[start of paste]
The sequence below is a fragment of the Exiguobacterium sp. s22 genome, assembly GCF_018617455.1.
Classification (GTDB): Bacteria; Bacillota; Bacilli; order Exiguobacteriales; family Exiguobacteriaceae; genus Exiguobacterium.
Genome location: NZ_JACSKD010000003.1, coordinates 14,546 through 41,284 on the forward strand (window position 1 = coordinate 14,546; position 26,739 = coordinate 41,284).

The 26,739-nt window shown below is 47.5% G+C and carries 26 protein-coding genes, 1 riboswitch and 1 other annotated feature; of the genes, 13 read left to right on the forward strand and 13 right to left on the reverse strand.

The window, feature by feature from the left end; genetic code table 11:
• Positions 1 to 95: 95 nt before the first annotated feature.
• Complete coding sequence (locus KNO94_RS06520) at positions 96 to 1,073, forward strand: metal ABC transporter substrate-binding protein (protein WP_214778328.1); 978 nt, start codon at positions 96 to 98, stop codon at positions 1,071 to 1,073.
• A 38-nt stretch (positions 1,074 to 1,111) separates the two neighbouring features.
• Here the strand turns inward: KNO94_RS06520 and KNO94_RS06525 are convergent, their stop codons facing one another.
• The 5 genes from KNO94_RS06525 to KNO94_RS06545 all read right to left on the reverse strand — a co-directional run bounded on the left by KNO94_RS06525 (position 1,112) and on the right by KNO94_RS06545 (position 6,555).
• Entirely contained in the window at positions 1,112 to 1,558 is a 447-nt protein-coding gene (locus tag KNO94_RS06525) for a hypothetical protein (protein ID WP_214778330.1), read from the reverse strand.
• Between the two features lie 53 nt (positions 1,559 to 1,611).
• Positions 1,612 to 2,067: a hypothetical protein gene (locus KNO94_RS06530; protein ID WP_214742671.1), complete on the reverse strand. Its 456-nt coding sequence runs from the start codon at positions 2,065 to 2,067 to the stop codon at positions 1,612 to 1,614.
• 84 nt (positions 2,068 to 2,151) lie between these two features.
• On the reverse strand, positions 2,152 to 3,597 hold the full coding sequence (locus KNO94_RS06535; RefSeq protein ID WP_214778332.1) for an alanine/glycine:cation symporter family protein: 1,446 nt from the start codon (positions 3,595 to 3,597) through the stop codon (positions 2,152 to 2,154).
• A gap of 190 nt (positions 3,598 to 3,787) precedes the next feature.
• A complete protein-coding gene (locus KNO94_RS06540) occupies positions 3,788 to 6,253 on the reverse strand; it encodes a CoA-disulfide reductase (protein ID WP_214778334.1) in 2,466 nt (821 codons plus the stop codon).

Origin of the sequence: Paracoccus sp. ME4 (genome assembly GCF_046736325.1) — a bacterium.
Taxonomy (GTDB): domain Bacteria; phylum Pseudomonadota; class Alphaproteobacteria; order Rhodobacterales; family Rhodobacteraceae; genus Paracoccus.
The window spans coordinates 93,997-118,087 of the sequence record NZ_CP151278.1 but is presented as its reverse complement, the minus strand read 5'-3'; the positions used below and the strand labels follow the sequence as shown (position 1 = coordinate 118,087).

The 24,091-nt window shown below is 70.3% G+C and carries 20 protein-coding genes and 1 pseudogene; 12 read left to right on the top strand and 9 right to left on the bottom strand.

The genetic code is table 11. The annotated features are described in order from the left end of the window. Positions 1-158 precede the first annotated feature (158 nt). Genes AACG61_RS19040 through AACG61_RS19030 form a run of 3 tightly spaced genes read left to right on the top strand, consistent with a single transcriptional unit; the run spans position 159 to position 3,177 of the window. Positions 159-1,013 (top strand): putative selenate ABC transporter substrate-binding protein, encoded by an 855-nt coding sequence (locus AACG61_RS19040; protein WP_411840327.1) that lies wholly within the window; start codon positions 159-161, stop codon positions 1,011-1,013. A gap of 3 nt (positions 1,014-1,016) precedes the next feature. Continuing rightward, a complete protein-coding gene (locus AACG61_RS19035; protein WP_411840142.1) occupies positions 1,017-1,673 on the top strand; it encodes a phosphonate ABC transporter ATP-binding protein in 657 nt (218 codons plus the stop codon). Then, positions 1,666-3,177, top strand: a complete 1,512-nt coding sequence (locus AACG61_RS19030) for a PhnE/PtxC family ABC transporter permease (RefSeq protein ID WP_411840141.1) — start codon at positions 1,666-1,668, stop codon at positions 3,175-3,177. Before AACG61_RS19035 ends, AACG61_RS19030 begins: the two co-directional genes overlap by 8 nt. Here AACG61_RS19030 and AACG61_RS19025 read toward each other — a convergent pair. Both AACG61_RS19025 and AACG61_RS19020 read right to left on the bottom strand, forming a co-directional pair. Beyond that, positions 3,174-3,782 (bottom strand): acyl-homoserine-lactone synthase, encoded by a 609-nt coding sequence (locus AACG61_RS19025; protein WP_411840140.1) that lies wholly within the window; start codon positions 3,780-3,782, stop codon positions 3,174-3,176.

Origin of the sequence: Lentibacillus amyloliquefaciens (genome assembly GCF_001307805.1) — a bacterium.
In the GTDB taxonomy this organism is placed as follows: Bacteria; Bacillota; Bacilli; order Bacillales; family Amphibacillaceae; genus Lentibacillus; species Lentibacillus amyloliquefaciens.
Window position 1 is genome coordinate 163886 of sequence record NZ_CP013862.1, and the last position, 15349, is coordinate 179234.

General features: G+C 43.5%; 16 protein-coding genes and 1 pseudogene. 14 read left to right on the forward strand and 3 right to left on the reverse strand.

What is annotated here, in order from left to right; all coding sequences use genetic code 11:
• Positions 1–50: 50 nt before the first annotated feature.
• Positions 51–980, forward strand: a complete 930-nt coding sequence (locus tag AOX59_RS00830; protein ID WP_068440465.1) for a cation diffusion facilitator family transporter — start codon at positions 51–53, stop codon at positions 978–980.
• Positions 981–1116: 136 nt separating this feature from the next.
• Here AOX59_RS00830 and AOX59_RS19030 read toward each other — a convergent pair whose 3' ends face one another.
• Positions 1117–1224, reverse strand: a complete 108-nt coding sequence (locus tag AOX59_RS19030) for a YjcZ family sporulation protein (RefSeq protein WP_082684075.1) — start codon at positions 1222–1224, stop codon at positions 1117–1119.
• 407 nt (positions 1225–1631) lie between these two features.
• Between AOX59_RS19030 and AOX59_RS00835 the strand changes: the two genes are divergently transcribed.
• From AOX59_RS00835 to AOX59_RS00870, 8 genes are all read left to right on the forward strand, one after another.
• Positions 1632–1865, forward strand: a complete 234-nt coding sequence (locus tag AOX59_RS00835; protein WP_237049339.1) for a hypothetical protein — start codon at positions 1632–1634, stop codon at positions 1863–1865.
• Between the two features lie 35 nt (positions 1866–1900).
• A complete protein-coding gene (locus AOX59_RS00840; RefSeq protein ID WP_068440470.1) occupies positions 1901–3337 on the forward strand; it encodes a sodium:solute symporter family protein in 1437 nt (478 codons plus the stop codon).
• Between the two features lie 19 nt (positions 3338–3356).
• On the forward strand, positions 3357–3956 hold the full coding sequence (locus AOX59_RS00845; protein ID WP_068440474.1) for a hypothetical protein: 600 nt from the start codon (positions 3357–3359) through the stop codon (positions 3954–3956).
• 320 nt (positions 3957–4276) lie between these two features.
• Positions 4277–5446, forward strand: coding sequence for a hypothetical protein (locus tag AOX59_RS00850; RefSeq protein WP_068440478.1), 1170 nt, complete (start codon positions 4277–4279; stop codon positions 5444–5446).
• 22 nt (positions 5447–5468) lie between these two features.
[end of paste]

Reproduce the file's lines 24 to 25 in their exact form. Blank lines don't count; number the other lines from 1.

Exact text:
In the GTDB taxonomy this organism is placed as follows: Bacteria; Bacillota; Bacilli; order Bacillales; family Amphibacillaceae; genus Lentibacillus; species Lentibacillus amyloliquefaciens.
Window position 1 is genome coordinate 163886 of sequence record NZ_CP013862.1, and the last position, 15349, is coordinate 179234.